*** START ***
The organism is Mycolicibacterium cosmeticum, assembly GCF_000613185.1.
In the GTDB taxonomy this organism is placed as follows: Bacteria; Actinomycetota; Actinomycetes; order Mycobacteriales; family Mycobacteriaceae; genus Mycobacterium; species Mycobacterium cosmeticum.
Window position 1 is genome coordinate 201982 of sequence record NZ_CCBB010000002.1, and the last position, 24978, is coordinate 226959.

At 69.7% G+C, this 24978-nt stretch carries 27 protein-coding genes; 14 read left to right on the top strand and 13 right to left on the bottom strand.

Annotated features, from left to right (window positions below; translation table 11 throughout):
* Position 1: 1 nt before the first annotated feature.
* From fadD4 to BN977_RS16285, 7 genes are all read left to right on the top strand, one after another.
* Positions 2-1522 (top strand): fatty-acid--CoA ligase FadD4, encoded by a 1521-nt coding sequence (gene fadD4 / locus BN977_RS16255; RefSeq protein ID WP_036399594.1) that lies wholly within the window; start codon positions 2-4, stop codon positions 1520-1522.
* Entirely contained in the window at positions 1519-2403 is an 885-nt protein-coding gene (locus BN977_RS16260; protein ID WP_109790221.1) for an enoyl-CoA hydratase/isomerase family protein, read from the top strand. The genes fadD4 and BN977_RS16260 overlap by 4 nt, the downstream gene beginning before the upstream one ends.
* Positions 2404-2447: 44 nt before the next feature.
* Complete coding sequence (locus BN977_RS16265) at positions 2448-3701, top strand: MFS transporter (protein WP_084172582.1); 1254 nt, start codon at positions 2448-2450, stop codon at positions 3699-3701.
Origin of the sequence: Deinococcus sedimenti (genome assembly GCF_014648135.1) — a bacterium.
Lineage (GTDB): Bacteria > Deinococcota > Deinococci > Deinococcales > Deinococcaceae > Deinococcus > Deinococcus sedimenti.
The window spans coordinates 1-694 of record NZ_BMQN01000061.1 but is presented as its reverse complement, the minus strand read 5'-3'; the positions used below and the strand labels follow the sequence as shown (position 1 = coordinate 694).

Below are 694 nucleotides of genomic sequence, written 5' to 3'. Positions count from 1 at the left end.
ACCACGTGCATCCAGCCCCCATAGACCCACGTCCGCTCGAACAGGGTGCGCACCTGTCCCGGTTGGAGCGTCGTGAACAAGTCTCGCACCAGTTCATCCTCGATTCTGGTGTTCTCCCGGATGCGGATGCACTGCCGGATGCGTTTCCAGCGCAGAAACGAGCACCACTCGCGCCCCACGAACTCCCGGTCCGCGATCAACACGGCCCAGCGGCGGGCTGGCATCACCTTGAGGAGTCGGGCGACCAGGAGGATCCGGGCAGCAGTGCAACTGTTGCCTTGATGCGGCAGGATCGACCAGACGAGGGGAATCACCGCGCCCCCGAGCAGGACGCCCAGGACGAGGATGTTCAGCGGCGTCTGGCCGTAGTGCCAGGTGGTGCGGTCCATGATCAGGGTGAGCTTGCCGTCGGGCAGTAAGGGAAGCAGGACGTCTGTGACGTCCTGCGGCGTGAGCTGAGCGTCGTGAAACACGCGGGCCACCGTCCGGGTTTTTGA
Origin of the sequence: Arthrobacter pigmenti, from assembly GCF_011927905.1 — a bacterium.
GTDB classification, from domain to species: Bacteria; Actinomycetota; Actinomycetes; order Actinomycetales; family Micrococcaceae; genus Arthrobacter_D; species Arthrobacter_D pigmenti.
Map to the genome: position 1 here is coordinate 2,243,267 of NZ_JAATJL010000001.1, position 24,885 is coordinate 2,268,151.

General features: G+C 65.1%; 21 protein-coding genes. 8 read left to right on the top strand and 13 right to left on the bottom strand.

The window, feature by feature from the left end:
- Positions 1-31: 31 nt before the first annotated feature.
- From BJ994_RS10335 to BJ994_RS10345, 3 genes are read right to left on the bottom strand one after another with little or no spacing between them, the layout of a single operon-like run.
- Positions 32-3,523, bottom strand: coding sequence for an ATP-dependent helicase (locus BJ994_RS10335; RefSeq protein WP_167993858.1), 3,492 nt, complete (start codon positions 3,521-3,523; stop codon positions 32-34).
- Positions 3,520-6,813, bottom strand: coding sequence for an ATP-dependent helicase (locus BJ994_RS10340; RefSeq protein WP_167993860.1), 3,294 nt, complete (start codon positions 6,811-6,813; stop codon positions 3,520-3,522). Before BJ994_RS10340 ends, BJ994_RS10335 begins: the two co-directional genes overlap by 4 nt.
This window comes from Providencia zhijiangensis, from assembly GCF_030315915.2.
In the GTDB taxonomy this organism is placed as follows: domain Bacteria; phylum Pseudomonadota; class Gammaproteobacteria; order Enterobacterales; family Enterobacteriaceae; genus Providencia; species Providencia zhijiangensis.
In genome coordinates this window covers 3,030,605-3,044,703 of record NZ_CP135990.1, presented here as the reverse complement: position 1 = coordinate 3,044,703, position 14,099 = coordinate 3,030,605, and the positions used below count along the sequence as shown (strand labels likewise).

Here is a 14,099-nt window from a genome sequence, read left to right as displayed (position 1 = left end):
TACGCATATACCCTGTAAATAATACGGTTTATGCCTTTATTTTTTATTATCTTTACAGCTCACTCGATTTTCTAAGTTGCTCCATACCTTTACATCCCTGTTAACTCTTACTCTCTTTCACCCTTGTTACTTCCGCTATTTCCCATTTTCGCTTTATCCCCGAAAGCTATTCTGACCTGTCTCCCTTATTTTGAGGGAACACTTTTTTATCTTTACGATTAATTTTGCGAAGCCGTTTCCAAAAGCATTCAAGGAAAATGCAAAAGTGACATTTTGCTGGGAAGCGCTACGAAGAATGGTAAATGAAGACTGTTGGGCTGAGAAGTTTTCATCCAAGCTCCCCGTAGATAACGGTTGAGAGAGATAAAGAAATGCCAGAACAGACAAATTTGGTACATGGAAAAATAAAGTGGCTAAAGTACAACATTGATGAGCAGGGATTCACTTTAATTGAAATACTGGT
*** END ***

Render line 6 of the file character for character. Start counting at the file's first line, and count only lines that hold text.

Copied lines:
* Position 1: 1 nt before the first annotated feature.